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Restoring deleted files under Linux

by chipmunk (Parson)
on Aug 21, 2001 at 23:27 UTC ( #106709=CUFP: print w/ replies, xml ) Need Help??

Earlier today, my officemate and I were busy working on a big project, when he suddenly slammed his hands down on his keyboard, shouted 'F***!', spun his chair around, and kicked a cardboard box into the corner of the office.

He explained that he had accidentally deleted the script that he had been working on for the past four days. (He meant to delete a similarly named file with a different extension.) Of course, he wanted to know if there was any way to recover the file.

Before I go any further, I should say that it should have been possible to recover the file from CVS or a backup, but he hadn't checked the file into CVS yet, and the file was created after the most recent back up. Additionally, he had already deleted the emacs backup file. So, in the absence of those obvious and more reliable solutions...

I did a Google search for "undelete linux". One site described an unrm utility, but the download server wasn't reachable. On another site, I found a Linux FAQ with the question How Can I Undelete Files? It suggested searching the raw disk device to find the deleted file.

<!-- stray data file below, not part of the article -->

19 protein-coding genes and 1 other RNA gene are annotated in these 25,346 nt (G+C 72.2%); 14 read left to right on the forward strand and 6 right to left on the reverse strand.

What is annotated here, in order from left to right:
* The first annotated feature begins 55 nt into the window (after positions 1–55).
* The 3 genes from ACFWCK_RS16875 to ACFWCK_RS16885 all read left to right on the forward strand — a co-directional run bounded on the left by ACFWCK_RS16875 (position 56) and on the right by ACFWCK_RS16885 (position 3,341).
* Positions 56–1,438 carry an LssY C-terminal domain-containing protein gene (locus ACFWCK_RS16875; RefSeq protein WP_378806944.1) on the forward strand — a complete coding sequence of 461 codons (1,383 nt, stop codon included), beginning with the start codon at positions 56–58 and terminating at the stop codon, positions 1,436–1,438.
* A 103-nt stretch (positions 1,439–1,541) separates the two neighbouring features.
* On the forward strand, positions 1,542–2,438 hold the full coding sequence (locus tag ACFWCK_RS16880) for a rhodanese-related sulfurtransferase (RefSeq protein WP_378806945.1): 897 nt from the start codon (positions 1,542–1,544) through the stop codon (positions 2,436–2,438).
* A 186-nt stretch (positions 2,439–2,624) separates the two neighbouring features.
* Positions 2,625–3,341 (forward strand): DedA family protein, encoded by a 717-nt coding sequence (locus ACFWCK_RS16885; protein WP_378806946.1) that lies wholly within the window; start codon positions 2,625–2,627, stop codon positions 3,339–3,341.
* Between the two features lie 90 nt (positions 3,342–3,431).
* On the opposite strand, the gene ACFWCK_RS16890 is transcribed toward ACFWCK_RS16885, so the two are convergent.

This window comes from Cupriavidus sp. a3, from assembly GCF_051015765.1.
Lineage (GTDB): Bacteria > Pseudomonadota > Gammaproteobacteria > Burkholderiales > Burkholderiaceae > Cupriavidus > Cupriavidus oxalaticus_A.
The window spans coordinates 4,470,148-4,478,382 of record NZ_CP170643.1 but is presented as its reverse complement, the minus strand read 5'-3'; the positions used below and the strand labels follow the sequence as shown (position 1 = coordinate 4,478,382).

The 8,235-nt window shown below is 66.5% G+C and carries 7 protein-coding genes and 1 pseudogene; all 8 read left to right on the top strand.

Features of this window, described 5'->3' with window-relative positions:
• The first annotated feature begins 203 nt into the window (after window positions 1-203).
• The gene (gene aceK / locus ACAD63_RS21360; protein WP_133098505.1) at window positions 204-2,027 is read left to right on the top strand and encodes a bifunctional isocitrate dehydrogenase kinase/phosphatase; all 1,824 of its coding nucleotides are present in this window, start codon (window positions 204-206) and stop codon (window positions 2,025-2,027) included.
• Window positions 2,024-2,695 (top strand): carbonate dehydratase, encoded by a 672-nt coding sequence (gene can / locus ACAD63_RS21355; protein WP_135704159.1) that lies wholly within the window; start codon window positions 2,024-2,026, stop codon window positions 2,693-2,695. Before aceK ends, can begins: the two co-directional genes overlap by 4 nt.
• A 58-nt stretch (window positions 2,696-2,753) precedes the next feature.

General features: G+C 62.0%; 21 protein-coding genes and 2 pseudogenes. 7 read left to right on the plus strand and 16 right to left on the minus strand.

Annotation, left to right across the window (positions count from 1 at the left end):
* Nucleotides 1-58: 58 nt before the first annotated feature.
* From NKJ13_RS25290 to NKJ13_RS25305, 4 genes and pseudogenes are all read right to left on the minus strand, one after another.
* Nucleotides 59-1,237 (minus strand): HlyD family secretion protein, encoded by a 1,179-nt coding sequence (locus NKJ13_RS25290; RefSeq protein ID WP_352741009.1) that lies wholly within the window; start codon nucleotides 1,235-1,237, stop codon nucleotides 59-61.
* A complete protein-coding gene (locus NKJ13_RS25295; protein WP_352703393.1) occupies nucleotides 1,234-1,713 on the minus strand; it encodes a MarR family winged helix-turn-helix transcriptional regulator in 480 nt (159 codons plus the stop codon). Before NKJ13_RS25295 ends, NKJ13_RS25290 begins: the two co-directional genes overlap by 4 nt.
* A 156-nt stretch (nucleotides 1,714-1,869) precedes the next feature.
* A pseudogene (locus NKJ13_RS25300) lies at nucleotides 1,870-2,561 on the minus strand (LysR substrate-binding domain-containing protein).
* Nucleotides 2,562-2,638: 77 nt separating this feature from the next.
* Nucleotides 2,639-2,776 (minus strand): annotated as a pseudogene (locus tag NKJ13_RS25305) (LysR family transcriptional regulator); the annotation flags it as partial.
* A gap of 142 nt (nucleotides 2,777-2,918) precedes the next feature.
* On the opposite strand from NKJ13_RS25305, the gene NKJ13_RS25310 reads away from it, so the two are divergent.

So, I turned to Perl, writing two quick scripts. These are just one-offs; I was more concerned at the time with recovering the file quickly rather than coding for strictness or reusability. BTW, these have to be run as root.


The first script reads the raw bytes of the device (`df` told me the file I wanted was in a directory mounted on /dev/sda6) looking for the string 'littleWindow', the name of a subroutine from the script. It prints out the byte offset and the text every time it finds a match.

#!/usr/local/bin/perl open(DEV, '/dev/sda6') or die "Can't open: $!\n"; while (read(DEV, $buf, 4096)) { print tell(DEV), "\n", $buf, "\n" if $buf =~ /littleWindow/; }


The second script uses byte offsets from the first script (matches were found in two separate locations), and reads in a big chunk around each one. My coworker said the file was around 20K, so I subtracted 20000 from each offset and read in 40000 bytes.